That day at Google’s cafeteria, I tasted something different. True and vibrant flavors, textures like I’m used to in field-raised greens and fruits, unusual varieties I’d only expect from really savvy growers.
By Adele Peters
May 18, 2017
The company plans to build its farms next to large cities, but not directly inside, to best fit in existing supply chains that have distribution centers on city limits. “If you want to be delivering a large amount of super-amazing tasting produce to a large grocery store in the middle of a city, you want to be in the distribution center that feeds that grocery store,” Barnard says. “Because otherwise, it’s going to go back out of the city to the distribution center and then back to the store. And now you’ve cost [yourself] hours and maybe even a day or two. The promise that we’re making to customers is that it’s literally days faster.”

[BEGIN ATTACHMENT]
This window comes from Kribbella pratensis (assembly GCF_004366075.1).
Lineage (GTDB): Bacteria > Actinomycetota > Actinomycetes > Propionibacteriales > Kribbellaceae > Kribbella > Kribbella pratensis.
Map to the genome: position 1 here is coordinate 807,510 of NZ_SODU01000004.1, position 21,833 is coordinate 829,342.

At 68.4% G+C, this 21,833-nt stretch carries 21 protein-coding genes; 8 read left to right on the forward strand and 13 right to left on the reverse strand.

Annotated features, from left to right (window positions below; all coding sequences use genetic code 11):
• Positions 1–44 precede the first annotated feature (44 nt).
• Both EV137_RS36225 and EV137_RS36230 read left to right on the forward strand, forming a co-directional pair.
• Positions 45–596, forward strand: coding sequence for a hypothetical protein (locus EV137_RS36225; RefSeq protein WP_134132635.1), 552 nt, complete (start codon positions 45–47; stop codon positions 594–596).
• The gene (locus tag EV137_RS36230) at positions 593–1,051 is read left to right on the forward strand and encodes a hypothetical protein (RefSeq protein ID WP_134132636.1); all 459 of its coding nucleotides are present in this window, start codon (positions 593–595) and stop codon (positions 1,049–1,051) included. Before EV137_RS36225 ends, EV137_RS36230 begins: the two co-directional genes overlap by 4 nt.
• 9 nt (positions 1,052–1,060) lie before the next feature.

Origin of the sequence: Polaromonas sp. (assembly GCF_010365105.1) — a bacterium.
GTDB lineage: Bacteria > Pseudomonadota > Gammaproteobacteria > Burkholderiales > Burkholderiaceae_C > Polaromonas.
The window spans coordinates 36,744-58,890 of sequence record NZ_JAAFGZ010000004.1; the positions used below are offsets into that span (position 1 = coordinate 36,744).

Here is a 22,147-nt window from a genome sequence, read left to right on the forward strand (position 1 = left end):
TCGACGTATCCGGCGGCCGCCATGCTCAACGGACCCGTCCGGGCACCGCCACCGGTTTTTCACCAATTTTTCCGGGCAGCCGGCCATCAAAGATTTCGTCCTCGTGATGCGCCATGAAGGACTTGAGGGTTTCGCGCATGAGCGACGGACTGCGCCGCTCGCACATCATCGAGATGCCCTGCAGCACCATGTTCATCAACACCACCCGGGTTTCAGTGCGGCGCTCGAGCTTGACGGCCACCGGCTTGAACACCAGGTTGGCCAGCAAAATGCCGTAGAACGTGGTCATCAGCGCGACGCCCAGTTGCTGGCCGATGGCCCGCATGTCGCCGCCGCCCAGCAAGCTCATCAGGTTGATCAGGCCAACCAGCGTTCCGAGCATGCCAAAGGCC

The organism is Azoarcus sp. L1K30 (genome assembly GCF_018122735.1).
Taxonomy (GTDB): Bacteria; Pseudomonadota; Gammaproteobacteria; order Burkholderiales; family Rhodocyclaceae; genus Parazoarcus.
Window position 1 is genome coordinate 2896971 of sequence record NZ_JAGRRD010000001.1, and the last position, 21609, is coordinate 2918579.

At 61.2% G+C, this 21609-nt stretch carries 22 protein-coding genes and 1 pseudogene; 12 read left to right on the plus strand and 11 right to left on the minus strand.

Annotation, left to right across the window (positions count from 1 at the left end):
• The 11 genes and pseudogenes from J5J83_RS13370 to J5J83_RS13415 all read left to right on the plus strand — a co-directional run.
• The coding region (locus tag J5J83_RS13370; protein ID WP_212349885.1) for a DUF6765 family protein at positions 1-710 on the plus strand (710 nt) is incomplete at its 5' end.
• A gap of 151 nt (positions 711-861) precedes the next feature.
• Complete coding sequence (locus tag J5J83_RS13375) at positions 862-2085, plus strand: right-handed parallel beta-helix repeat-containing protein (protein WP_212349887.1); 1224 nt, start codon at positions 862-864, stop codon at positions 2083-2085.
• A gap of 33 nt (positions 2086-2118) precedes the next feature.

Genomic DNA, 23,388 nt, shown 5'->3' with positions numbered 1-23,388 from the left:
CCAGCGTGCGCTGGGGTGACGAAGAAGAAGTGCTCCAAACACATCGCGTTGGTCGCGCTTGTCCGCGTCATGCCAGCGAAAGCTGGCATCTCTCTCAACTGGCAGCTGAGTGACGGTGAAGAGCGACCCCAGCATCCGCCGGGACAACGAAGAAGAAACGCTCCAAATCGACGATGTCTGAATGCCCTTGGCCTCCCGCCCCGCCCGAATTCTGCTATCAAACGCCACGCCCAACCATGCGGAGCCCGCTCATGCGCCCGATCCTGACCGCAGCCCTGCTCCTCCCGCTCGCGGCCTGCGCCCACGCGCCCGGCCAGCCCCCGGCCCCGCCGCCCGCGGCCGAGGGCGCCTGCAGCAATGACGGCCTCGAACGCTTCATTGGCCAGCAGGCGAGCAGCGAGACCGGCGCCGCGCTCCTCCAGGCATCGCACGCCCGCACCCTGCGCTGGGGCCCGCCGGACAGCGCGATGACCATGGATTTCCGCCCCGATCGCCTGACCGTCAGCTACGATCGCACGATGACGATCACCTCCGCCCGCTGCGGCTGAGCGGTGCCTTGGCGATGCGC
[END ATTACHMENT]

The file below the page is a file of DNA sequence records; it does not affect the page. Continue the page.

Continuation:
The taste is noticeably different. Rick Bayless, the Frontera chef, tried the produce at Google, where the founders started testing their core technology in a demonstration farm in 2014 (that farm is still supplying greens to Google’s cafeteria, though Plenty is not running it). “When I visited Plenty’s pilot farm, I was skeptical,” he says. “I’d had produce before that was grown under lights. And it always disappointed: weak in flavor and texture, like a shadow of the original. But that day at Google, I tasted something different. True and vibrant flavors, textures like I’m used to in field-raised greens and fruits, unusual varieties I’d only expect from really savvy growers. I knew these guys were onto something.”